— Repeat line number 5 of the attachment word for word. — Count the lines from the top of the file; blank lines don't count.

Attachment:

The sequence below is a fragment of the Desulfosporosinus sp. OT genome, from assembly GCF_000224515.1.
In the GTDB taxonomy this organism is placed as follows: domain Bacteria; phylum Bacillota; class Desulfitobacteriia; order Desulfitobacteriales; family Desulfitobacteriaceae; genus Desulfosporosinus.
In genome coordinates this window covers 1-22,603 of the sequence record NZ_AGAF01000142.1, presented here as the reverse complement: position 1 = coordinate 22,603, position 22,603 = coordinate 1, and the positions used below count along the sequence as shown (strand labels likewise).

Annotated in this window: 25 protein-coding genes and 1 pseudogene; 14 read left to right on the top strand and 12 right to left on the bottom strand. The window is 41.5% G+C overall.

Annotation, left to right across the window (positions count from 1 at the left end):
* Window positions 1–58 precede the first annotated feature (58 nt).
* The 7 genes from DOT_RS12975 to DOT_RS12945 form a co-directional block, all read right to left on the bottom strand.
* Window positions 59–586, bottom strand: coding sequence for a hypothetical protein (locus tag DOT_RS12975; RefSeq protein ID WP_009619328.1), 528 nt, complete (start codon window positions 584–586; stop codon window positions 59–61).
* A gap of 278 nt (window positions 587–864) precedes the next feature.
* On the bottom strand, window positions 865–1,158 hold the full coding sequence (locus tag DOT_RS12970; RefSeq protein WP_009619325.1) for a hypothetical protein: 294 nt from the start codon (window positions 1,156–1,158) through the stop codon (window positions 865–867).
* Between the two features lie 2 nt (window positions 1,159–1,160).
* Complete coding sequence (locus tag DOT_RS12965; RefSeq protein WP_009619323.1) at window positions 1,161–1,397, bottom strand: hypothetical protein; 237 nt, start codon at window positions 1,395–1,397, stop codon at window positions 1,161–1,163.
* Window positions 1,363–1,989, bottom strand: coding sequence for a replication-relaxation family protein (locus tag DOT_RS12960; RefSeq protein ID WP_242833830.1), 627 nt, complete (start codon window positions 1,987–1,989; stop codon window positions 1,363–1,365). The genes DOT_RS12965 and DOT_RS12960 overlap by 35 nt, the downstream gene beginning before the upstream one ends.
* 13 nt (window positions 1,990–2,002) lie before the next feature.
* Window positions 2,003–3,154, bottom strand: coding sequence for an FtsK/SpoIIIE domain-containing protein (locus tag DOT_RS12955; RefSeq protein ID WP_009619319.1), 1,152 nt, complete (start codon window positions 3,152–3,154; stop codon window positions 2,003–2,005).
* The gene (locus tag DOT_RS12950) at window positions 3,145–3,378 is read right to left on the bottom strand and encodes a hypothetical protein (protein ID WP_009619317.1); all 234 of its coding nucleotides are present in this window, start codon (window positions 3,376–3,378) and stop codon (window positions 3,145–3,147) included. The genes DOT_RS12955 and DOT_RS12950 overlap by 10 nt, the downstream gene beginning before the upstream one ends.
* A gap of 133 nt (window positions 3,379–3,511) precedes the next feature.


Annotation, left to right across the window (positions count from 1 at the left end):